dairy products,  milk cow,  milking cow

How Can a Milk Cow Pay for Herself?

Too often I see people looking for a deal when it comes to a milk cow. I dont want a deal cow.

When we were buying our first milk cows, I wasnt prepared to pay top dollar. I shopped around, I wanted a good price, and by good I meant cheap. However, over the last 12+ years, we have had 6 milk cows who have paid for themselves over and over again. (we wont count the heifer who broke Marius’ hand and we promptly sold because she wasnt worth it). We now know that paying top dollar will come back to us easily, and we no longer look at price, so much as searching for a healthy cow who is going to give us many lactations to come. 

Milk ready for the fridge

Based on the average production of a second lactation jersey cow of 5-6 gallons (21-25kg/litres), I confidently believe a cow can pay for itself in well under a year.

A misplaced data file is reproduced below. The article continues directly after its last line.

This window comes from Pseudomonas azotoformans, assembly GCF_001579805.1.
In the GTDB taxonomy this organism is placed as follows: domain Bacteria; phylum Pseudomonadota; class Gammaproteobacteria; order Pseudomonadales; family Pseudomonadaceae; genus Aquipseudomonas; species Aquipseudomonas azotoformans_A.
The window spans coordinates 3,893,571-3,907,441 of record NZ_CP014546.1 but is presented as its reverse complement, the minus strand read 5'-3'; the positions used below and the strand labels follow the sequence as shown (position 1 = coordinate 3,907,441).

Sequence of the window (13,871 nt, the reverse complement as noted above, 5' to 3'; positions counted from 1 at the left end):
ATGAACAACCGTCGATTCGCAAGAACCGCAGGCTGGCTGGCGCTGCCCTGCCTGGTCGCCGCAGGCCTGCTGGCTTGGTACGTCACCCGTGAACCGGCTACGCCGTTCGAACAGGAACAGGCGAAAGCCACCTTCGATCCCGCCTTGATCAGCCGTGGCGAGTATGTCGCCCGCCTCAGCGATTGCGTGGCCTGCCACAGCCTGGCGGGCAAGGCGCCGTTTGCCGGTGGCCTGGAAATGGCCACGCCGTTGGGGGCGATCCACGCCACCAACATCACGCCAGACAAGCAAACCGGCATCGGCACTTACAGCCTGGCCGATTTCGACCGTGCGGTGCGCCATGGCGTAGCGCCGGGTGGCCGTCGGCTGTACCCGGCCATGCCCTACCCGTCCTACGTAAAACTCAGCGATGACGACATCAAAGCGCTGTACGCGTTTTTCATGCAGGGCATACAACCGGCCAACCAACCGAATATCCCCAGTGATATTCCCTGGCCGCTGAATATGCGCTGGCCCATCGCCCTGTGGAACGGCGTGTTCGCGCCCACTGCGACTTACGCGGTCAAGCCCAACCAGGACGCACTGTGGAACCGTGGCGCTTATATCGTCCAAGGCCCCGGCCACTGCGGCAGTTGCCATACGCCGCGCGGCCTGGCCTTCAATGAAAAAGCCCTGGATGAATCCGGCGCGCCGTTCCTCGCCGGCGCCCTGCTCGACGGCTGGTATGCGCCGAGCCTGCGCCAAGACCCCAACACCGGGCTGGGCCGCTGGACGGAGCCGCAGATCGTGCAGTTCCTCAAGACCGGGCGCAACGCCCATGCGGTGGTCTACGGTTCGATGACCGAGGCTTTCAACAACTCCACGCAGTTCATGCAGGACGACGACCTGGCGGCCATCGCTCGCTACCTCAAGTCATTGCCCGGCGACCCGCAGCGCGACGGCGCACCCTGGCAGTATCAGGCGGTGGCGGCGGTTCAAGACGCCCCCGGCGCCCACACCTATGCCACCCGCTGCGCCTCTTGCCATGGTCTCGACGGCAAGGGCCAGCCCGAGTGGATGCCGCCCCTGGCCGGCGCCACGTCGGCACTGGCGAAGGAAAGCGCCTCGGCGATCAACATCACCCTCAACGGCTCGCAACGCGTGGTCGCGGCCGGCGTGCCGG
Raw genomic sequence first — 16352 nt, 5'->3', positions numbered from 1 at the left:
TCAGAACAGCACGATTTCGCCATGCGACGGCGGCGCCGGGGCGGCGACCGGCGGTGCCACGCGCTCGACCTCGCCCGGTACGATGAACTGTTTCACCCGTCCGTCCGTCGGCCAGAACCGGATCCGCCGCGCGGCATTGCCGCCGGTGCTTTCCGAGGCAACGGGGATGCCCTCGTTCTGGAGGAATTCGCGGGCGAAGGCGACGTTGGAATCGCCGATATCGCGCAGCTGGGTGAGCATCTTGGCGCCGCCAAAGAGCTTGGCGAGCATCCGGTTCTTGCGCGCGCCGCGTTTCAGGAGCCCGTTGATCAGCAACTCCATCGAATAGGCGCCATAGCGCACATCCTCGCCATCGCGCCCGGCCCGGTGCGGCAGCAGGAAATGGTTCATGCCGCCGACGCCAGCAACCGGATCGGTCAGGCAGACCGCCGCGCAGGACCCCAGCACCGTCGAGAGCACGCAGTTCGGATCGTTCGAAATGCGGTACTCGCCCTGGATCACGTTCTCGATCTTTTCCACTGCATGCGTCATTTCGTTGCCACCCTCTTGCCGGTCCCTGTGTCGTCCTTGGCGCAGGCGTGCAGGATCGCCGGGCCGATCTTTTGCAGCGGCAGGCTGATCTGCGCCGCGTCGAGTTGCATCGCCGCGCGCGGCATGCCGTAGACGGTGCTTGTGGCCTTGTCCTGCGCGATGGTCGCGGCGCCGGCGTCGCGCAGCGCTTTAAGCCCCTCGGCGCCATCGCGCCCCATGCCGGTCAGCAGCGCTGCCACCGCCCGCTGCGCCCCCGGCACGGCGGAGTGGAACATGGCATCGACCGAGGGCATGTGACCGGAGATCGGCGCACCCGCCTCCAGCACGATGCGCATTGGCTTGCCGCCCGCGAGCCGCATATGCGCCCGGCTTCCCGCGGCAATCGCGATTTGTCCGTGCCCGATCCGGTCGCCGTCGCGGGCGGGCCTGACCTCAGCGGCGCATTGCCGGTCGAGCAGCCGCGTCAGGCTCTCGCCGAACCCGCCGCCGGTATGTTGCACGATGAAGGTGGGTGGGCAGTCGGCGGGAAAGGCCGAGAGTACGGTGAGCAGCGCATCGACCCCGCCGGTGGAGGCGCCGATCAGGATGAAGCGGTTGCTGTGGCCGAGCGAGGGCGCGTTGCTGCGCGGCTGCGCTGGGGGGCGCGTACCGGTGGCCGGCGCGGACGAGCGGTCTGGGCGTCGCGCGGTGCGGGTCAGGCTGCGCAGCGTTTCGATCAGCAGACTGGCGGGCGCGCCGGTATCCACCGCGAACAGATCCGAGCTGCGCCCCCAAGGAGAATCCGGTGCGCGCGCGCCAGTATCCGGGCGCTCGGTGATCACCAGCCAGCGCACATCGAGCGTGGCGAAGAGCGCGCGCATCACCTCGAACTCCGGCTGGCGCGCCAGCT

When looking for a cow, keep in mind she will most likely cost the same to feed whether you buy a high quality cow or a “fixer upper”. It will take you same amount of time to milk, feed and clean up whether she is a good producer or on her last legs. Buying a good friendly cow is worth it too- your time milking can be the most wonderful time of day (I look forward to it!) or it can be something you dread.

Unless you are experienced with ai or have a bull, its worth it to buy a cow already confirmed bred, unless she is under 2-3 months fresh in which case its early for her to be bred. 

A good milk cow is a real boon to a small farm. She feeds your family well and supplements your chickens and pigs with whey and skim milk. With the rising grain costs, having a primarily grass/hay/silage powered animal (yes i still feed grain but bulk of any cows diet is grass/hay/silage) who can help lower the feed costs of the other animals you raise to feed you or sell is a huge savings.